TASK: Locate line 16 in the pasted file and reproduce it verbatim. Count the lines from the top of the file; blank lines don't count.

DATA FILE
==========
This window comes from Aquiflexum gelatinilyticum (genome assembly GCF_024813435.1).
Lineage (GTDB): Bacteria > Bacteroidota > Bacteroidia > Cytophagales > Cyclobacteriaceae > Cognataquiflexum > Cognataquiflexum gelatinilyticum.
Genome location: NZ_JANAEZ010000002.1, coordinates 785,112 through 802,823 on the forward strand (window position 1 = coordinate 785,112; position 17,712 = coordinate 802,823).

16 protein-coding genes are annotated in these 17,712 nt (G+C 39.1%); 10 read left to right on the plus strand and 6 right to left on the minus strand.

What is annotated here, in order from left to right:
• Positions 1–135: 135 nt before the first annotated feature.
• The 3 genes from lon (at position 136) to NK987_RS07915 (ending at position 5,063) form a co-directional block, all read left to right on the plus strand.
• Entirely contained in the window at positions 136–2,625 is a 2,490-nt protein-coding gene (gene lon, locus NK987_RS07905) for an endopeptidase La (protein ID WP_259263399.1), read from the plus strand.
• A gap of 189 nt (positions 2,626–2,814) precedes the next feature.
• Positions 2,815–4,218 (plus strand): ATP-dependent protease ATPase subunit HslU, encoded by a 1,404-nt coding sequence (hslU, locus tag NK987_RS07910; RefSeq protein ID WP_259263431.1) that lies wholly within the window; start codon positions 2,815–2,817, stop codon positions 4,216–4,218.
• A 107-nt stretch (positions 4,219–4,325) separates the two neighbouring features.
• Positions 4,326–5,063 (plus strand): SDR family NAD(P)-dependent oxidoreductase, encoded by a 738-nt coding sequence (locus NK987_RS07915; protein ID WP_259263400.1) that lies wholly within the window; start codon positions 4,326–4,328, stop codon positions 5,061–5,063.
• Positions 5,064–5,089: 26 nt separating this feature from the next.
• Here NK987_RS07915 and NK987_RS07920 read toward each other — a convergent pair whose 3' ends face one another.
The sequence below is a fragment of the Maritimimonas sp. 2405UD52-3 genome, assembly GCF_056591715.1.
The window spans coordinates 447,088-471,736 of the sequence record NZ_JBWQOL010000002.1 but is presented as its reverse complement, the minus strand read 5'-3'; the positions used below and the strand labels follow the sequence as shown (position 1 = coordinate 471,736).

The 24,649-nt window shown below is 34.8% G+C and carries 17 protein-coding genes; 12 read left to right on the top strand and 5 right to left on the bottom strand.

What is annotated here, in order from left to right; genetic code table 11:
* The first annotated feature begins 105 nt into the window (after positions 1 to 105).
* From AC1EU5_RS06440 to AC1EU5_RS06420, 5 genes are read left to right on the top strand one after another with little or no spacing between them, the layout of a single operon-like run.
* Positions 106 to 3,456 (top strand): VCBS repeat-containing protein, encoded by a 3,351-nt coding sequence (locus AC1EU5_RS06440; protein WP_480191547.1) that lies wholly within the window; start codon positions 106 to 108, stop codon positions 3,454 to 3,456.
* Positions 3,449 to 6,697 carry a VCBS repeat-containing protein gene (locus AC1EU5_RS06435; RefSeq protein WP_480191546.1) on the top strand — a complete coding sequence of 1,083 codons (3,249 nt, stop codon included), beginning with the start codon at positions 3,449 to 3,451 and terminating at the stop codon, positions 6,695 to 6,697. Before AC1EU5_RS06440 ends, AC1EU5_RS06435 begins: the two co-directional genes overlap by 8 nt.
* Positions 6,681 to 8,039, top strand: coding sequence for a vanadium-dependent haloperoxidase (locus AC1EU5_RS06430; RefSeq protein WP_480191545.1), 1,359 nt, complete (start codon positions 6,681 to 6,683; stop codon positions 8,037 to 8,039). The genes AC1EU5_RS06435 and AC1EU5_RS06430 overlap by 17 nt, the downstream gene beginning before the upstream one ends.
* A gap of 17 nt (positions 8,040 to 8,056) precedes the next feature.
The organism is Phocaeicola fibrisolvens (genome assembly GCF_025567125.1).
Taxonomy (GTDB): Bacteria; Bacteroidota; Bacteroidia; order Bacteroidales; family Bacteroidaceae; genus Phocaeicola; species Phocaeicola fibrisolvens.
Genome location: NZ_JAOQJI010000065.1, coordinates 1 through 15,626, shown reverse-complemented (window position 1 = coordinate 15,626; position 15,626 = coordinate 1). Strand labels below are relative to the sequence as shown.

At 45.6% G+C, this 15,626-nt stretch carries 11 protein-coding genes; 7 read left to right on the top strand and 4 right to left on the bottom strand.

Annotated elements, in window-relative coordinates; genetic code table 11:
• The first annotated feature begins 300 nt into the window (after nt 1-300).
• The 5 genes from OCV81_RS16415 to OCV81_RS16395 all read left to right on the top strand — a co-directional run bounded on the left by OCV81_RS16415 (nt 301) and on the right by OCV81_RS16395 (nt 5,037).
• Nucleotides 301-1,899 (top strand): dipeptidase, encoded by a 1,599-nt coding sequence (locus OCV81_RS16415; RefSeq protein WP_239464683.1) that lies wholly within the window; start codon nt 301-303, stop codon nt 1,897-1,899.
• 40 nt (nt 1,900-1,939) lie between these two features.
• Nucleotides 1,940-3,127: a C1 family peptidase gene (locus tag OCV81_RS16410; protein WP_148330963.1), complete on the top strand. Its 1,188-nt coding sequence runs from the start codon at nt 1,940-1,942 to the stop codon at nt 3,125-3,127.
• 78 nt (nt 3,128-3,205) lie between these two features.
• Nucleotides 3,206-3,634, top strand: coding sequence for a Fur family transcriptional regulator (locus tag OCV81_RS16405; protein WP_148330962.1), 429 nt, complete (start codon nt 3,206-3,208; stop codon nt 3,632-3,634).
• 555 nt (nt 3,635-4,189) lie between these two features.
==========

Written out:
The window spans coordinates 447,088-471,736 of the sequence record NZ_JBWQOL010000002.1 but is presented as its reverse complement, the minus strand read 5'-3'; the positions used below and the strand labels follow the sequence as shown (position 1 = coordinate 471,736).